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Plastics supplier Solvay ups ante in printed electronics marketPlastics supplier Solvay ups ante in printed electronics market

A business unit of plastics supplier Solvay has signed a commercial agreement with Thin Film Electronics ASA, a Norwegian company with a novel technique for producing rewritable memories printed on a commercial scale in a continuous roll-to-roll process. The agreement has Solvay Solexis marketing its newly developed Solvene polymer for applications in printed electronics with Thin Film.

Matt Defosse

June 8, 2010

1 Min Read
Plastics supplier Solvay ups ante in printed electronics market

Solvay (Brussels, Belgium) and Thin Film began their collaboration on the development of printed electronics in 2007. Printed electronics is the manufacturing of electronic components in high volume and on flexible substrates through the use of printing techniques that utilize functional inks. It is a means to efficiently manufacture electronic components. Though the printing technology generally is the magic of the process, plastic sheet or film processors can look to these applications as a potentially huge new market. According to research consultancy IDTechEx, the market for printed electronics, currently embryonic, is projected to grow to $55 billion by 2020, of which about one-third is expected to be used in printed transistors and memory. Applications for such devices include integrated circuits, sensors, flexible displays, memory modules, photovoltaic cells, batteries, rollable solar cells, diagnostic devices, radio frequency identification tags (RFIDs), smart packages, and anti-counterfeit and anti-theft devices.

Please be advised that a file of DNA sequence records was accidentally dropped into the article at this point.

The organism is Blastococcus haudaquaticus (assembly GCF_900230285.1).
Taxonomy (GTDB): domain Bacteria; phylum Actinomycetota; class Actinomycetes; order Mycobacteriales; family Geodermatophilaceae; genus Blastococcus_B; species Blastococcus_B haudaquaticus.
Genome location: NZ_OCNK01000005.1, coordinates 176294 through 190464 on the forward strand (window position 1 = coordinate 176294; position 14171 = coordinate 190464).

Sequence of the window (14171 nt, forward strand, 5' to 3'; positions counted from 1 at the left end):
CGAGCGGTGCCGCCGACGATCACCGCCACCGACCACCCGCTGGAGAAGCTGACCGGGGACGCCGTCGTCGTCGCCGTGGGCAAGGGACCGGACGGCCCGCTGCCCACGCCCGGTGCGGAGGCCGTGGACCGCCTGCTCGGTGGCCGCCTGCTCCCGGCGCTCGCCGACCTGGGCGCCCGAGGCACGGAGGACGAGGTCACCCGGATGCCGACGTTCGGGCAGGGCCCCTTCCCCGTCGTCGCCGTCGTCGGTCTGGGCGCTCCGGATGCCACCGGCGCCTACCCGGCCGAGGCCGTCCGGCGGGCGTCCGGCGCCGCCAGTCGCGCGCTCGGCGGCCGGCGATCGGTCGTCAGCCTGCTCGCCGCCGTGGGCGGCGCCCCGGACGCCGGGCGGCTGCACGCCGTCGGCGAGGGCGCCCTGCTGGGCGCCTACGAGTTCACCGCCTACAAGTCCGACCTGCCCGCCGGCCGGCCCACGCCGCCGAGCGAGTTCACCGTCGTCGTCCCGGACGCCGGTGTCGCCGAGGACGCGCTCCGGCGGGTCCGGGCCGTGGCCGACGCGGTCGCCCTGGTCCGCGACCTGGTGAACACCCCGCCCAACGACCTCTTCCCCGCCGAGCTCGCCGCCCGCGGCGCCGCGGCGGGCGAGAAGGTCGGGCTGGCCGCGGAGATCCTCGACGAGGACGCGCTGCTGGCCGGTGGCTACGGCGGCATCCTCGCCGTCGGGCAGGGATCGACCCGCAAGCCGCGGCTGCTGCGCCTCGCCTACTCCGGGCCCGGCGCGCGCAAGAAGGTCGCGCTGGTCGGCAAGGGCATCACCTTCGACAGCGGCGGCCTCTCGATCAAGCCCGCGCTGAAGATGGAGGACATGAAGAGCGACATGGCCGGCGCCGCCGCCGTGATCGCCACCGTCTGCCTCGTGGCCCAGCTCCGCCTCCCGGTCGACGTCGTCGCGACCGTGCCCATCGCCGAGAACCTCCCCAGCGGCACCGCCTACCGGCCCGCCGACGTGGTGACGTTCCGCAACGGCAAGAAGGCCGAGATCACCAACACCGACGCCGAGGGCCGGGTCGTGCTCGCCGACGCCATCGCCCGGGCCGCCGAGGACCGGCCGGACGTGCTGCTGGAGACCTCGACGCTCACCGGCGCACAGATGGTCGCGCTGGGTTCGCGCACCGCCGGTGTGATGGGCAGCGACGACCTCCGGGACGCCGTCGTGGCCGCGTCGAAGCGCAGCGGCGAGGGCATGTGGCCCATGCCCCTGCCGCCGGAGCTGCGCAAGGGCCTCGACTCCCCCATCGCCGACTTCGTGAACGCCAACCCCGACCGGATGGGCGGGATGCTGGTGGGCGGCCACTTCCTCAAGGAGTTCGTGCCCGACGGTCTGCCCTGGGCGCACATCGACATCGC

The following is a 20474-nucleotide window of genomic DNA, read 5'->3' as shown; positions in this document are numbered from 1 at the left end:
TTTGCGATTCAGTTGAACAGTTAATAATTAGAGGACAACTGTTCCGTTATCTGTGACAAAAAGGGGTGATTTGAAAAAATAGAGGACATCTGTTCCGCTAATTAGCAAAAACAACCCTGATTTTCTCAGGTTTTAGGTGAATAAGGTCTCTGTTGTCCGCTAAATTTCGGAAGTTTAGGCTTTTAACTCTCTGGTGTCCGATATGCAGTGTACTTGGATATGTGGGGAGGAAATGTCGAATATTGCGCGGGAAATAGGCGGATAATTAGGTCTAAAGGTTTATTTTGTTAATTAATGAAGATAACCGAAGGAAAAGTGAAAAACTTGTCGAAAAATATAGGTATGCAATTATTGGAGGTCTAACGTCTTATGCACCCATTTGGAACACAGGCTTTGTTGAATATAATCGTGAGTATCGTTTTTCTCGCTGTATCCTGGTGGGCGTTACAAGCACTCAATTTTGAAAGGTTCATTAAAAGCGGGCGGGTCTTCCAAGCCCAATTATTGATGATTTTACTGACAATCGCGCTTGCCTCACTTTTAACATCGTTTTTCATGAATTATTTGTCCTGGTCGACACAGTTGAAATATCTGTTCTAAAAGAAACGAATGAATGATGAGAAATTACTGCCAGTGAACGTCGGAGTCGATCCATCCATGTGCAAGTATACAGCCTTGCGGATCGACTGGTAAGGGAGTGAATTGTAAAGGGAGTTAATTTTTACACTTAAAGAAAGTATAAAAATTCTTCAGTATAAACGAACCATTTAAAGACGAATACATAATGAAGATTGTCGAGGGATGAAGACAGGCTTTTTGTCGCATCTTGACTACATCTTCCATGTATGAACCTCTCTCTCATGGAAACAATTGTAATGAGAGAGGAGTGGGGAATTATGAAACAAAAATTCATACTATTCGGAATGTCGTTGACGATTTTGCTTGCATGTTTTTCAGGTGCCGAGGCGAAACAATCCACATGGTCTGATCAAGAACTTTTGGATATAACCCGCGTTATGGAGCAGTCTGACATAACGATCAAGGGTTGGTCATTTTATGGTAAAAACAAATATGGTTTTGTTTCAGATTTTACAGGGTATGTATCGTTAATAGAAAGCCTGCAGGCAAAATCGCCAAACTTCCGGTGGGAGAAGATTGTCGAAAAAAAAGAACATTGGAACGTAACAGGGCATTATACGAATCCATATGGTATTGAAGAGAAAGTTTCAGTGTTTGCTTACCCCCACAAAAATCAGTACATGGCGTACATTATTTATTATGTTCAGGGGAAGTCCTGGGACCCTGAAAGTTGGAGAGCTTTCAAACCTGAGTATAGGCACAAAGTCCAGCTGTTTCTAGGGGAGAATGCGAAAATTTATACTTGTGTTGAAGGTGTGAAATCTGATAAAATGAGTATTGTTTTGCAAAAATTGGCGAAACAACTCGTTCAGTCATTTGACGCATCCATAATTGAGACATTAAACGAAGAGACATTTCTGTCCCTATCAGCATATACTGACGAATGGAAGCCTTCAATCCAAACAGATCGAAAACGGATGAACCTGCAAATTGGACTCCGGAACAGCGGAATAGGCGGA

Thin Film and Solvay started their collaboration in the development of polymer printed memories in 2007, with the goal to optimize Solvay's ferroelectric polymer materials to enhance the performance of Thin Film's memory technology. "As we ramp up production with our manufacturing partners, the agreement with Solvay assures commercial supply of memory polymer in large quantities," says Rolf Åberg, CEO of Thin Film (Oslo). Thin Film's technology is based on using a ferroelectric polymer as a functional memory material sandwiched between two sets of electrodes. The technology is fully printable in high-volume roll-to-roll machines. Both companies worked to further develop Solvay's fluoropolymers for this technology and these applications; Solvay business unit Solvay Solexis is a major supplier of fluorinated materials.

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